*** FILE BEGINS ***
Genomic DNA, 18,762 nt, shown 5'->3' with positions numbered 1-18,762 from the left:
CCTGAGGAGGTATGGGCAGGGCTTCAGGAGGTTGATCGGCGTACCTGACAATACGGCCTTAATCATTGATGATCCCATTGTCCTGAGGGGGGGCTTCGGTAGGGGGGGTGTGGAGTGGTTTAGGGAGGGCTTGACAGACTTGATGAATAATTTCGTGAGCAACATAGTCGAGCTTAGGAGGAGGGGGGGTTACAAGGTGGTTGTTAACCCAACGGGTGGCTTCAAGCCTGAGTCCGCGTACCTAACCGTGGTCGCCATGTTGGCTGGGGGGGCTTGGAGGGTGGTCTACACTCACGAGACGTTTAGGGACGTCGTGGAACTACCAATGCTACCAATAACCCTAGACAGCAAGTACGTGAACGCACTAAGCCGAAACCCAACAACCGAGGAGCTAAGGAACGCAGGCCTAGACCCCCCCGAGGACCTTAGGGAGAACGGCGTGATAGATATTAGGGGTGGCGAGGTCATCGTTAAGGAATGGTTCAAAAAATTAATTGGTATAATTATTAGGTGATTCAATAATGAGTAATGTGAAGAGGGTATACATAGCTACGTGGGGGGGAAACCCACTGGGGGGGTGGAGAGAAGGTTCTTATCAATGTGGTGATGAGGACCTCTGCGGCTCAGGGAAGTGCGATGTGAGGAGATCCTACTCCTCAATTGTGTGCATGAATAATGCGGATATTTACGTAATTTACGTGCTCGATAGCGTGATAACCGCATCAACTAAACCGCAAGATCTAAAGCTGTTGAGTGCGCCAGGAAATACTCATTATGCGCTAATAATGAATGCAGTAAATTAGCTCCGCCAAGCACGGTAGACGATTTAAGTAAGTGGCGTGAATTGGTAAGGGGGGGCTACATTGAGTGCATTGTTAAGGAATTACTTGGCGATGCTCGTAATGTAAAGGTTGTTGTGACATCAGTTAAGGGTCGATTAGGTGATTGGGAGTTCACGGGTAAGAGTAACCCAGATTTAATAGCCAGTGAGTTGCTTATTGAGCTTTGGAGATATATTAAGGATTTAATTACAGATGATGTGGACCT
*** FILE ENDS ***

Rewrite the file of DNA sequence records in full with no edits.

Genomic DNA, 18,762 nt, shown 5'->3' with positions numbered 1-18,762 from the left:
CCTGAGGAGGTATGGGCAGGGCTTCAGGAGGTTGATCGGCGTACCTGACAATACGGCCTTAATCATTGATGATCCCATTGTCCTGAGGGGGGGCTTCGGTAGGGGGGGTGTGGAGTGGTTTAGGGAGGGCTTGACAGACTTGATGAATAATTTCGTGAGCAACATAGTCGAGCTTAGGAGGAGGGGGGGTTACAAGGTGGTTGTTAACCCAACGGGTGGCTTCAAGCCTGAGTCCGCGTACCTAACCGTGGTCGCCATGTTGGCTGGGGGGGCTTGGAGGGTGGTCTACACTCACGAGACGTTTAGGGACGTCGTGGAACTACCAATGCTACCAATAACCCTAGACAGCAAGTACGTGAACGCACTAAGCCGAAACCCAACAACCGAGGAGCTAAGGAACGCAGGCCTAGACCCCCCCGAGGACCTTAGGGAGAACGGCGTGATAGATATTAGGGGTGGCGAGGTCATCGTTAAGGAATGGTTCAAAAAATTAATTGGTATAATTATTAGGTGATTCAATAATGAGTAATGTGAAGAGGGTATACATAGCTACGTGGGGGGGAAACCCACTGGGGGGGTGGAGAGAAGGTTCTTATCAATGTGGTGATGAGGACCTCTGCGGCTCAGGGAAGTGCGATGTGAGGAGATCCTACTCCTCAATTGTGTGCATGAATAATGCGGATATTTACGTAATTTACGTGCTCGATAGCGTGATAACCGCATCAACTAAACCGCAAGATCTAAAGCTGTTGAGTGCGCCAGGAAATACTCATTATGCGCTAATAATGAATGCAGTAAATTAGCTCCGCCAAGCACGGTAGACGATTTAAGTAAGTGGCGTGAATTGGTAAGGGGGGGCTACATTGAGTGCATTGTTAAGGAATTACTTGGCGATGCTCGTAATGTAAAGGTTGTTGTGACATCAGTTAAGGGTCGATTAGGTGATTGGGAGTTCACGGGTAAGAGTAACCCAGATTTAATAGCCAGTGAGTTGCTTATTGAGCTTTGGAGATATATTAAGGATTTAATTACAGATGATGTGGACCT